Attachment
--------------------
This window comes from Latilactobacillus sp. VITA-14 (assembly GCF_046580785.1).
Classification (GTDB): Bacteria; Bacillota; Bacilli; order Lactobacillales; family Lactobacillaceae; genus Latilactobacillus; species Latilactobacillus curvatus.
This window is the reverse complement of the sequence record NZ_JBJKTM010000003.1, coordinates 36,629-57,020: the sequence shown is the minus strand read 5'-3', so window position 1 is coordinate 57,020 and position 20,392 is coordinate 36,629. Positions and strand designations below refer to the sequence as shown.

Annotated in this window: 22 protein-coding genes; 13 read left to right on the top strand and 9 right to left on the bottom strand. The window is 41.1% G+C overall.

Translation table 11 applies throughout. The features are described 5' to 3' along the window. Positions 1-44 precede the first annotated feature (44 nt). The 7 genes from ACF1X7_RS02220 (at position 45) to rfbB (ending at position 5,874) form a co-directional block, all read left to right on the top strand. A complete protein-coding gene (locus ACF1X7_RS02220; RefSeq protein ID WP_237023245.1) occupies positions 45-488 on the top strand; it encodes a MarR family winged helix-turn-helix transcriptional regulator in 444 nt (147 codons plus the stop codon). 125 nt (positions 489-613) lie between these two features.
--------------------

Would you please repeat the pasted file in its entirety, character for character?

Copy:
This window comes from Latilactobacillus sp. VITA-14 (assembly GCF_046580785.1).
Classification (GTDB): Bacteria; Bacillota; Bacilli; order Lactobacillales; family Lactobacillaceae; genus Latilactobacillus; species Latilactobacillus curvatus.
This window is the reverse complement of the sequence record NZ_JBJKTM010000003.1, coordinates 36,629-57,020: the sequence shown is the minus strand read 5'-3', so window position 1 is coordinate 57,020 and position 20,392 is coordinate 36,629. Positions and strand designations below refer to the sequence as shown.

Annotated in this window: 22 protein-coding genes; 13 read left to right on the top strand and 9 right to left on the bottom strand. The window is 41.1% G+C overall.

Translation table 11 applies throughout. The features are described 5' to 3' along the window. Positions 1-44 precede the first annotated feature (44 nt). The 7 genes from ACF1X7_RS02220 (at position 45) to rfbB (ending at position 5,874) form a co-directional block, all read left to right on the top strand. A complete protein-coding gene (locus ACF1X7_RS02220; RefSeq protein ID WP_237023245.1) occupies positions 45-488 on the top strand; it encodes a MarR family winged helix-turn-helix transcriptional regulator in 444 nt (147 codons plus the stop codon). 125 nt (positions 489-613) lie between these two features.